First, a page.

Lesbian, gay, bisexual and transgender (LGBT) people, a group facing worsening discrimination in Indonesia, have been supporting people impacted by COVID-19 measures across the archipelago.
In Maumere, Yogyakarta and Surabaya, LGBT communities have organised to alleviate the economic impact of the pandemic on those in need. They have provided sustenance like food and cash to vulnerable people while facing problems of their own: losing jobs, continuing to experience discrimination and returning home to families that are not always accepting of their gender and sexuality.
Transgender communities organise support for people in need
Organisations run by transgender women, who are often marginalised, have provided support not only for their community but also for other people in need.
Known as waria in Indonesia, their experience of discrimination has not hindered their efforts to organise collectively and create a strong communal voice.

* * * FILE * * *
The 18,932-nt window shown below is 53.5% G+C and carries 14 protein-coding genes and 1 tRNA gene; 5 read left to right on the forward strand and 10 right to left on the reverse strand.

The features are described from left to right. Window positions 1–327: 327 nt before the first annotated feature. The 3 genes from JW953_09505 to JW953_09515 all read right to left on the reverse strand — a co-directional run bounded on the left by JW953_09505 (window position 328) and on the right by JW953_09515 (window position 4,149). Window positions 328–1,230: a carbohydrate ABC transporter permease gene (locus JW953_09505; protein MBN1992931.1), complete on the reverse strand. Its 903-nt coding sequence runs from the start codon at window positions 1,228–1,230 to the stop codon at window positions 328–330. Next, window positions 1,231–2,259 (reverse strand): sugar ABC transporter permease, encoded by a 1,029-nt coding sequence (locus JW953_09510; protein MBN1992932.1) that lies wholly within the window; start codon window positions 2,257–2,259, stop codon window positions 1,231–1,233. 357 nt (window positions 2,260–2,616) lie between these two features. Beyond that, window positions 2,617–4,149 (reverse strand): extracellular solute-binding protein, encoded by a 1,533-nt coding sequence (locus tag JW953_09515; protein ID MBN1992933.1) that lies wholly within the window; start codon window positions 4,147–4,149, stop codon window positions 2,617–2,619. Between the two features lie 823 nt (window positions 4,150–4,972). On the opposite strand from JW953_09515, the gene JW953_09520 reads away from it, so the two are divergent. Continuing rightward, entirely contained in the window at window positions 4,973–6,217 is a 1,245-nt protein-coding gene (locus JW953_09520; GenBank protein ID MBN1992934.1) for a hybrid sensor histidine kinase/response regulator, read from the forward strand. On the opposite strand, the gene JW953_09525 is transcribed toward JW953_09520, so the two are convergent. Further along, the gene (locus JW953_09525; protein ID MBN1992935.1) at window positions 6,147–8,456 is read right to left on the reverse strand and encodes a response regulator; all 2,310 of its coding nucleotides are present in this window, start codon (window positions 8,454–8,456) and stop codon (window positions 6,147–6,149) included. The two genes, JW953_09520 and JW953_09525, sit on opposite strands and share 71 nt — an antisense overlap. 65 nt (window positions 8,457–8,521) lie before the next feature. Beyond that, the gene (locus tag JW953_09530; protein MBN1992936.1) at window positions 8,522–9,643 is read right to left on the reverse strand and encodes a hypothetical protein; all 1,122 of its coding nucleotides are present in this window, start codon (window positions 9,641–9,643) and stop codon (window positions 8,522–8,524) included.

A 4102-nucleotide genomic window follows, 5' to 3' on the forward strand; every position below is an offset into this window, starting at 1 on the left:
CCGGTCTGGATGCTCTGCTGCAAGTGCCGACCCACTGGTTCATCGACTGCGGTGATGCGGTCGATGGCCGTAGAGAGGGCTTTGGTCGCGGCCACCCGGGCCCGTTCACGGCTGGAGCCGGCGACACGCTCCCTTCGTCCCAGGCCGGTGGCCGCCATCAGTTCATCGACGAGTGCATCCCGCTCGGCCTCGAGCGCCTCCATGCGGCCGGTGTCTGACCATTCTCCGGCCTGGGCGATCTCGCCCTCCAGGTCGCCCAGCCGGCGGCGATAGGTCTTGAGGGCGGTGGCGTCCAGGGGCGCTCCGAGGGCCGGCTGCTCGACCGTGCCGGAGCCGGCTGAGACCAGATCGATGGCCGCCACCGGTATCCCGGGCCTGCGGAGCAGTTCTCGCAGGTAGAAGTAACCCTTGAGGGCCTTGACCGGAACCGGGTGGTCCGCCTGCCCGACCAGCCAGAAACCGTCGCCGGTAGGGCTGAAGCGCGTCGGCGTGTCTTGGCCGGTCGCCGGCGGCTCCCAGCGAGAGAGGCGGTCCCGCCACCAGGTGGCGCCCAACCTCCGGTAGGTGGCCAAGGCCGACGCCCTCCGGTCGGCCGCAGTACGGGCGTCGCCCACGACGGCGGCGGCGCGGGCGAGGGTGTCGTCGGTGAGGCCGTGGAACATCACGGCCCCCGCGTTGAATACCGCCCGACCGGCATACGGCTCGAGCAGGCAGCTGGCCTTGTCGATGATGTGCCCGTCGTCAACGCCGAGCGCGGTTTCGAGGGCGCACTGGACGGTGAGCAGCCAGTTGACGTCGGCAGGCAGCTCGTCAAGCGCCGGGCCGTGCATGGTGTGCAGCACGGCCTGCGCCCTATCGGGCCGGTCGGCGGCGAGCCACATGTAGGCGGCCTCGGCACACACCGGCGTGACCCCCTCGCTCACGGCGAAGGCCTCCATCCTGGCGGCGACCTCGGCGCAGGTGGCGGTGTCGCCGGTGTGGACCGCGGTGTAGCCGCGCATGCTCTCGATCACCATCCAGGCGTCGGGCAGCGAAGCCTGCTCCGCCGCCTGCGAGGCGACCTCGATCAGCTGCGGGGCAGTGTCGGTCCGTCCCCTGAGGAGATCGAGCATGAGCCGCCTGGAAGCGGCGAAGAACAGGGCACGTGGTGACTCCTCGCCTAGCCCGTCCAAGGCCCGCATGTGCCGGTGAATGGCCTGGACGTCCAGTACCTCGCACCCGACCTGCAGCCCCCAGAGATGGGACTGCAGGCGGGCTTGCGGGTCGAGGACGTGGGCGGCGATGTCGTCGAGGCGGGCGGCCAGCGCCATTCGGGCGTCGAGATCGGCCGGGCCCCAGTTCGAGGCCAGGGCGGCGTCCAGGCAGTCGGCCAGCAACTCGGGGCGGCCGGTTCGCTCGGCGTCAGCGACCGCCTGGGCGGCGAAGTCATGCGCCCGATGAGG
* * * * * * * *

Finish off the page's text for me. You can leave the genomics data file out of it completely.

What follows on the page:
In Yogyakarta, congregants of a pesantren (Islamic boarding school) for transgender women have set up a food bank every Friday, distributing food for the waria community, pedicab drivers and other people in need.
The pesantren has provided much-needed support for the waria, who are finding it hard to earn an income due to COVID-19. Many waria engage in sex work and busking due to the lack of opportunities for formal employment.
Some waria who work as sex workers have been unable to work on the streets. Some of their clients have also been affected financially by the crisis.
Waria street musicians are still going out to work, but they say the most they can now make a day is from Rp20,000 to Rp30,000 (from U